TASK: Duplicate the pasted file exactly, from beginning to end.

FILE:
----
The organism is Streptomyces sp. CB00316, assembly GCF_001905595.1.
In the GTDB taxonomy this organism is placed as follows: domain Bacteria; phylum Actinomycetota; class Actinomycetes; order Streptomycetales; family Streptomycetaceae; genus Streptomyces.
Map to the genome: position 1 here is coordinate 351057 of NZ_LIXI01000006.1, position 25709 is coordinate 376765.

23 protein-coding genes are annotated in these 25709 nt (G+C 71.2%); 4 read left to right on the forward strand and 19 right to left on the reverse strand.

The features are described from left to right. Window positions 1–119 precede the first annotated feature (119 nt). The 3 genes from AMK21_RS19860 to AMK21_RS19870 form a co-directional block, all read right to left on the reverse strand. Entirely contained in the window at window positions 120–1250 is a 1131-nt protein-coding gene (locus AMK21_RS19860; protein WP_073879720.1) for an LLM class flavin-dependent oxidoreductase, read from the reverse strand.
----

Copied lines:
The organism is Streptomyces sp. CB00316, assembly GCF_001905595.1.
In the GTDB taxonomy this organism is placed as follows: domain Bacteria; phylum Actinomycetota; class Actinomycetes; order Streptomycetales; family Streptomycetaceae; genus Streptomyces.
Map to the genome: position 1 here is coordinate 351057 of NZ_LIXI01000006.1, position 25709 is coordinate 376765.

23 protein-coding genes are annotated in these 25709 nt (G+C 71.2%); 4 read left to right on the forward strand and 19 right to left on the reverse strand.

The features are described from left to right. Window positions 1–119 precede the first annotated feature (119 nt). The 3 genes from AMK21_RS19860 to AMK21_RS19870 form a co-directional block, all read right to left on the reverse strand. Entirely contained in the window at window positions 120–1250 is a 1131-nt protein-coding gene (locus AMK21_RS19860; protein WP_073879720.1) for an LLM class flavin-dependent oxidoreductase, read from the reverse strand.